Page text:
Author Eric Evans
Learning how to detect and respond to security events in the cloud is an ever-important topic. It is so essential, that the NIST CyberSecurity Framework breaks down both detection and response as functions that are critical to proper cybersecurity. Detection is best described as the creation of and development related to identifying an occurrence of a potentially nefarious event. Response is best described as the processes that teams (or automation) follows after an event is detected. In this article, we will explore how to use cloud-native tooling to identify and respond against threats in the major cloud service provider - Amazon Web Services (AWS).
Amazon Web Services
AWS has a number of services that can be used for incident detection and response. Most of the services utilize logging services such as CloudWatch and CloudTrail to identify and respond to potential threats. Lambda functions can be used to take an event driven architecture paradigm approach to automatically and quickly respond to threats that are detected. Also note that this is not a comprehensive list of services that can be used to protect your data in AWS but is definitely a good starter for anyone who wants to secure their environments.
Amazon GuardDuty is a cloud-native threat detection service offered by AWS that utilizes Amazon’s threat intelligence and machine learning capabilities to keep cloud resources safe. Some of the threats that GuardDuty can detect include backdoors on EC2 instances, cryptocurrency mining, privilege escalation, malicious IP addresses being called, trojans on EC2 instances, and unauthorized access. This service can even help you identify if reconnaissance is actively happening in your environment, with findings associated with penetration testing (Kali Linux, Parrot Linux, Pentoo Linux), SSH brute force and probing of unprotected ports. Each finding is associated with a severity so that you can easily prioritize what to respond to in your cloud environment. GuardDuty can easily be enabled on a per account basis or throughout the entire AWS Organization.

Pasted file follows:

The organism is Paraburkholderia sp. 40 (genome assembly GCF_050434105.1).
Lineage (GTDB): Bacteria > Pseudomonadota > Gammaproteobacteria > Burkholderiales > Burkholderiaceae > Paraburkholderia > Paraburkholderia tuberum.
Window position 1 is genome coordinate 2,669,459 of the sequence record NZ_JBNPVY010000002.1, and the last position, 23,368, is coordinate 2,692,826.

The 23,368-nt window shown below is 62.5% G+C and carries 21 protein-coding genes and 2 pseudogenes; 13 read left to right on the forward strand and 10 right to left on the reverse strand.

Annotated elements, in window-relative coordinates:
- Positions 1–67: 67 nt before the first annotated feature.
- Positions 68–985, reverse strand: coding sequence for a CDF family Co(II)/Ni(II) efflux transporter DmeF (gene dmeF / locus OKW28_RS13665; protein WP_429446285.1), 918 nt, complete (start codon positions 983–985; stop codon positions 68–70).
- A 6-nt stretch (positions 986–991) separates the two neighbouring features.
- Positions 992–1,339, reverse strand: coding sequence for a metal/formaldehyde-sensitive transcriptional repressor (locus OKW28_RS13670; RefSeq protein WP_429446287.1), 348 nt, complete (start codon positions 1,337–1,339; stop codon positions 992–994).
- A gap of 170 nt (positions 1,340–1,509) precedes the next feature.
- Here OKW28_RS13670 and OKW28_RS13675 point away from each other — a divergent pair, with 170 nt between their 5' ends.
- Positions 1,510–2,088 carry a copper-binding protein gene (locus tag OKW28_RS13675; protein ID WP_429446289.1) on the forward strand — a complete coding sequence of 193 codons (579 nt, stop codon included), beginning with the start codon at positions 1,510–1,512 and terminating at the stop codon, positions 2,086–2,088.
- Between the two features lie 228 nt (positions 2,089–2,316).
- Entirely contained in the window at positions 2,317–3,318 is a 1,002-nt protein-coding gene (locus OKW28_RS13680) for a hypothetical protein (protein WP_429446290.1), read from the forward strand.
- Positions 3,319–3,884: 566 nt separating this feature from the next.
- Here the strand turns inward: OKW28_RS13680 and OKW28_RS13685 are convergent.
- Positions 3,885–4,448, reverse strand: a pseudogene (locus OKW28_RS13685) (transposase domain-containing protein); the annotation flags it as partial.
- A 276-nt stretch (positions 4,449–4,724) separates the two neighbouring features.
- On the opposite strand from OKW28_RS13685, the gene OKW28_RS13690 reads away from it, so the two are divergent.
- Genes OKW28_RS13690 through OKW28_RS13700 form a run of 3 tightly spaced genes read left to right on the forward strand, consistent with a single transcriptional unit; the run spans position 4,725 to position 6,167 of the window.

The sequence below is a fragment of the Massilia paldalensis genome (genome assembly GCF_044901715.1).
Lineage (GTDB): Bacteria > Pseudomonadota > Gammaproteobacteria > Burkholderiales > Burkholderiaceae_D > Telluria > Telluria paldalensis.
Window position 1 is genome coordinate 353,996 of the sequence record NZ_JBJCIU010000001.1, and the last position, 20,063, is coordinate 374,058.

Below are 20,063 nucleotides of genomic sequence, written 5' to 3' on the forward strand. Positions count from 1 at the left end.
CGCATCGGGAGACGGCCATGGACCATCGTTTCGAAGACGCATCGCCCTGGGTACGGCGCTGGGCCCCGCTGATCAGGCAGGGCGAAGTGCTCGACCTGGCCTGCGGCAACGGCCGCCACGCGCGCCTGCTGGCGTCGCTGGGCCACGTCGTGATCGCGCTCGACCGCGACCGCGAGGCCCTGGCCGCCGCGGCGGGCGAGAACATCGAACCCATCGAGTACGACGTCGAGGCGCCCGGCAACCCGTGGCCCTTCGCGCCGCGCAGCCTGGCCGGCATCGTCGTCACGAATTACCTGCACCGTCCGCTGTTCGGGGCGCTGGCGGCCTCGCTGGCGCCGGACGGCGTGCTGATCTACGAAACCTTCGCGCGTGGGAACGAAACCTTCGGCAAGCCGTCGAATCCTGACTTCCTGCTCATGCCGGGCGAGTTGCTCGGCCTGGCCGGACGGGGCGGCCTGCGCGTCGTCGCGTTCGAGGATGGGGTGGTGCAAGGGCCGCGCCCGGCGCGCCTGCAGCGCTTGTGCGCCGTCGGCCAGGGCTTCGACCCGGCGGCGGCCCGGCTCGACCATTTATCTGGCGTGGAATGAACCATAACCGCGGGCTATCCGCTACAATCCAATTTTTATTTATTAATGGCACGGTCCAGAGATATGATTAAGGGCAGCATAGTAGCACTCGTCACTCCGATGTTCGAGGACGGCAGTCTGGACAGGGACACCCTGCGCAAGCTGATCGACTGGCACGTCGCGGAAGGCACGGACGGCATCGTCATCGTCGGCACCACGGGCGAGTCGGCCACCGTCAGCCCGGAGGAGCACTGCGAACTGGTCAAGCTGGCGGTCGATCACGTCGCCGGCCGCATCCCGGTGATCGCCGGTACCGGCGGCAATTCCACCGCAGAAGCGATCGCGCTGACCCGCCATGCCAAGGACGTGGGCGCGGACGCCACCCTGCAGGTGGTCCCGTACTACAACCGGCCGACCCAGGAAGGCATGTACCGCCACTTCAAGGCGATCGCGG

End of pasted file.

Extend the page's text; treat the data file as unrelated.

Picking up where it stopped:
Amazon Inspector helps keep an eye on EC2 instances in your AWS environment. By using Amazon Inspector agents, you can detect violations against benchmarks such as those given by the Centers for Internet Security (CIS) and AWS security best practices. In addition to the agents that are installed on Amazon Inspector, there are also network assessments that Amazon Inspector can detect security vulnerabilities by analyzing your network configurations to find vulnerabilities associated with your EC2 instances – the findings associated with network analyzing includes: network availability, misconfigured security groups, open network access control lists (ACLs), and compromised internet gateways (IGWs). Amazon Inspector can easily be configured through AWS Systems Manager (SSM), AWS API, infrastructure as code, or through the console.